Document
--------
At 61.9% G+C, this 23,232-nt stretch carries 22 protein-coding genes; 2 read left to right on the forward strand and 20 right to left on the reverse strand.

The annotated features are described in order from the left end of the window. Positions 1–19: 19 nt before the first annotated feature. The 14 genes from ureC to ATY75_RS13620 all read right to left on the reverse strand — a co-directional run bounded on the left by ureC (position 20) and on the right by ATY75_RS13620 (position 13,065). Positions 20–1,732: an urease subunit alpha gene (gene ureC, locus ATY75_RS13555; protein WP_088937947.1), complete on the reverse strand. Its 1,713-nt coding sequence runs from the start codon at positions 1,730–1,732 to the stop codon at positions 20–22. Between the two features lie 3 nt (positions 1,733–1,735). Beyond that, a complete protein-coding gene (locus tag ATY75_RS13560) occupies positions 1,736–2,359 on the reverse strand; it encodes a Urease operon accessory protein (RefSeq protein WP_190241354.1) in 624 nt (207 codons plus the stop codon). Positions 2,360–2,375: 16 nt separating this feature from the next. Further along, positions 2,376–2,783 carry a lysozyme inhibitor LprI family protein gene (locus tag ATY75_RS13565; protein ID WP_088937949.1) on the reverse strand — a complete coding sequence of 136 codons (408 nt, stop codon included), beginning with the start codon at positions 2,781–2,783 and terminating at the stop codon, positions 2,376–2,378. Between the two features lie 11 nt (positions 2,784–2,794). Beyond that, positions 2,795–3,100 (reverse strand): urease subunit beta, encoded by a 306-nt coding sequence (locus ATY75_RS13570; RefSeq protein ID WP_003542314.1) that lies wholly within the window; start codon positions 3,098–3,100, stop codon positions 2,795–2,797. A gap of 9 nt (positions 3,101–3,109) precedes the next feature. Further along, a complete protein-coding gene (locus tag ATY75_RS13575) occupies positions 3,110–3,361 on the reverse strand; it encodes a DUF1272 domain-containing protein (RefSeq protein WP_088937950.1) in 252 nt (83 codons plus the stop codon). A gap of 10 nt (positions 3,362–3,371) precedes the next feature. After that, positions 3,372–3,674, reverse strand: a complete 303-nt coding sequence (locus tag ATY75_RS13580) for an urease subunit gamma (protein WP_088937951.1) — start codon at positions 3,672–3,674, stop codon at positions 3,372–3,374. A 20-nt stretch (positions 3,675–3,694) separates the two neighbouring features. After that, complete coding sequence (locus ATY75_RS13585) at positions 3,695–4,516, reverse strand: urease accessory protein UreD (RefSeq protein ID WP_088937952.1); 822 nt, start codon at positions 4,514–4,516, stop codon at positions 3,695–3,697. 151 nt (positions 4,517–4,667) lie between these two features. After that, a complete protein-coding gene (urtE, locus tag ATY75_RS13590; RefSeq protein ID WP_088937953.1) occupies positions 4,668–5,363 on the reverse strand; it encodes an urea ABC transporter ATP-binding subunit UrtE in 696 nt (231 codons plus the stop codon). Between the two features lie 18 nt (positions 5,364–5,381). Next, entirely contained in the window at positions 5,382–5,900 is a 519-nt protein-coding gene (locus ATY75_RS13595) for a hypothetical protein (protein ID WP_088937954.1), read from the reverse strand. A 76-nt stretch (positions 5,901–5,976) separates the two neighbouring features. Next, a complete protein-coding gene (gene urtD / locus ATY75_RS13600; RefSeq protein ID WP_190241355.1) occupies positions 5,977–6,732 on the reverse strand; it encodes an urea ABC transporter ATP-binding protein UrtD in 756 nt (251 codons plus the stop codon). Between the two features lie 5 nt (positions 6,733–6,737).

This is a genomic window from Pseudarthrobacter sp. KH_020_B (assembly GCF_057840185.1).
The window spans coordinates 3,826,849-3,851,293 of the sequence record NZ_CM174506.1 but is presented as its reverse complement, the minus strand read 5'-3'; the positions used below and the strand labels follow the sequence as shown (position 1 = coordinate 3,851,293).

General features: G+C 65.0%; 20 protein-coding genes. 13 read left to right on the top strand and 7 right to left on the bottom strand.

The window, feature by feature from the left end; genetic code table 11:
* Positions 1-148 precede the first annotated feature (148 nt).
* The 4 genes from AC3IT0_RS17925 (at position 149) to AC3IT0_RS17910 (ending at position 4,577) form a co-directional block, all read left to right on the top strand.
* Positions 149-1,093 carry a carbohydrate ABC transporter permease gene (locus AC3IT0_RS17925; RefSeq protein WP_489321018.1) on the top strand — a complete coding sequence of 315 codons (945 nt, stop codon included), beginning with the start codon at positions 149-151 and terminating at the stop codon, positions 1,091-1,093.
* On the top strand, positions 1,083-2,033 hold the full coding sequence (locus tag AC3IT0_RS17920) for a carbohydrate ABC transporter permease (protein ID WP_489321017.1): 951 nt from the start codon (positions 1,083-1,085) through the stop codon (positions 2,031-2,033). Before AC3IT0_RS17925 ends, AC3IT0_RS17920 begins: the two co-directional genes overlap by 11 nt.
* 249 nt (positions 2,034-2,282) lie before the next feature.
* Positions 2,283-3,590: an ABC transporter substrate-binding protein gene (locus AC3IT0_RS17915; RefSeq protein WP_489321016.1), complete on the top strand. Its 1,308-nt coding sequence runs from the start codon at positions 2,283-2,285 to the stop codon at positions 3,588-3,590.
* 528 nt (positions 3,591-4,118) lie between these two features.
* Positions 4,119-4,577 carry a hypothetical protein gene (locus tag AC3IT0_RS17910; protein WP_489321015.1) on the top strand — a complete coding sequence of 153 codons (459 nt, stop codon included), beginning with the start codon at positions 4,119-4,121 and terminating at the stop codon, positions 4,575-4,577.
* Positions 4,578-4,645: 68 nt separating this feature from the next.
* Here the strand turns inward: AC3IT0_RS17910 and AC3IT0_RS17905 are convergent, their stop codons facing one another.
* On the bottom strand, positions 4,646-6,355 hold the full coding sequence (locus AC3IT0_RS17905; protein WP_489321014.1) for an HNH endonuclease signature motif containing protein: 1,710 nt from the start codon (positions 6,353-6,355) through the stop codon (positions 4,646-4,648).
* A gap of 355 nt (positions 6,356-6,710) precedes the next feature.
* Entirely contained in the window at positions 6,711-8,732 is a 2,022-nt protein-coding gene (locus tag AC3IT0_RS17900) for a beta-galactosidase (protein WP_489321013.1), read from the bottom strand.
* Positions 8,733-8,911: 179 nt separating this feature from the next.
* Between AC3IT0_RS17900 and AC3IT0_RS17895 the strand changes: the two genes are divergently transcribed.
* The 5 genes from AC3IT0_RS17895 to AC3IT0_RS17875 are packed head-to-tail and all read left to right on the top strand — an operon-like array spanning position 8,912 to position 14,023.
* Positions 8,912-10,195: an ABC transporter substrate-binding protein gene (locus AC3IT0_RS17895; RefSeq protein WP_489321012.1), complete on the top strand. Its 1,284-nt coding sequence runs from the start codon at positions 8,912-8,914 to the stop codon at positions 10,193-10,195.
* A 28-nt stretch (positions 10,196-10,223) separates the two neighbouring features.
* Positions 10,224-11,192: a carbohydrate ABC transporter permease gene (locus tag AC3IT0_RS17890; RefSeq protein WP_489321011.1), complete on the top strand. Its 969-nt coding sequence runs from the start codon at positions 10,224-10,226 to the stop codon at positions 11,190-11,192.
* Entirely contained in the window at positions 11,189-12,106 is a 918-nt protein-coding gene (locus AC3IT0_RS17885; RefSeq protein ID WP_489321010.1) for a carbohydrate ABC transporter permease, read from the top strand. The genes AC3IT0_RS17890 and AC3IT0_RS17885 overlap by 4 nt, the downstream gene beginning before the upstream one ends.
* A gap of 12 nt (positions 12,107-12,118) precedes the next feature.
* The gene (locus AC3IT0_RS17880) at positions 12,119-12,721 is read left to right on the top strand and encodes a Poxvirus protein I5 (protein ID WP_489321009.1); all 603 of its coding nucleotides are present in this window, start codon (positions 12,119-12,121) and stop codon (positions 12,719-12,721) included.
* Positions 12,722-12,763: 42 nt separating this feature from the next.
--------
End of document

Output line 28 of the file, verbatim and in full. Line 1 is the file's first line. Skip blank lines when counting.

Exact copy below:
* The gene (locus AC3IT0_RS17880) at positions 12,119-12,721 is read left to right on the top strand and encodes a Poxvirus protein I5 (protein ID WP_489321009.1); all 603 of its coding nucleotides are present in this window, start codon (positions 12,119-12,121) and stop codon (positions 12,719-12,721) included.